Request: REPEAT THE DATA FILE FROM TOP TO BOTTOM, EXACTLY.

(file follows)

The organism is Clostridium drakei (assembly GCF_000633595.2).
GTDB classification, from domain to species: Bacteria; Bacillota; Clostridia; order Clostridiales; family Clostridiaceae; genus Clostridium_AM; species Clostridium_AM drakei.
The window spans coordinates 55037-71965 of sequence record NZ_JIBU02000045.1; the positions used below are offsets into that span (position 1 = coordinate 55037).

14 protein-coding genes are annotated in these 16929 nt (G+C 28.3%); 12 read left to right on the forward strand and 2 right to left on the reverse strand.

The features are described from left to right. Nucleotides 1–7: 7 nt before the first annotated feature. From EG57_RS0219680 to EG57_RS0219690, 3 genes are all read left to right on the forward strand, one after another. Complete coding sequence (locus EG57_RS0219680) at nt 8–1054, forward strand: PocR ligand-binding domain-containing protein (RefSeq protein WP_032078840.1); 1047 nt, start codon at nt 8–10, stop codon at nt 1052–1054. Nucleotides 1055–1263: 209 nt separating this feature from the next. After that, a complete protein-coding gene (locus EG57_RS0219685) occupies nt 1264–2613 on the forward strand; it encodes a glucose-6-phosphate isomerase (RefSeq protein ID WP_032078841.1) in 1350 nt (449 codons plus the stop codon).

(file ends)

The organism is Clostridium drakei (assembly GCF_000633595.2).
GTDB classification, from domain to species: Bacteria; Bacillota; Clostridia; order Clostridiales; family Clostridiaceae; genus Clostridium_AM; species Clostridium_AM drakei.
The window spans coordinates 55037-71965 of sequence record NZ_JIBU02000045.1; the positions used below are offsets into that span (position 1 = coordinate 55037).

14 protein-coding genes are annotated in these 16929 nt (G+C 28.3%); 12 read left to right on the forward strand and 2 right to left on the reverse strand.

The features are described from left to right. Nucleotides 1–7: 7 nt before the first annotated feature. From EG57_RS0219680 to EG57_RS0219690, 3 genes are all read left to right on the forward strand, one after another. Complete coding sequence (locus EG57_RS0219680) at nt 8–1054, forward strand: PocR ligand-binding domain-containing protein (RefSeq protein WP_032078840.1); 1047 nt, start codon at nt 8–10, stop codon at nt 1052–1054. Nucleotides 1055–1263: 209 nt separating this feature from the next. After that, a complete protein-coding gene (locus EG57_RS0219685) occupies nt 1264–2613 on the forward strand; it encodes a glucose-6-phosphate isomerase (RefSeq protein ID WP_032078841.1) in 1350 nt (449 codons plus the stop codon).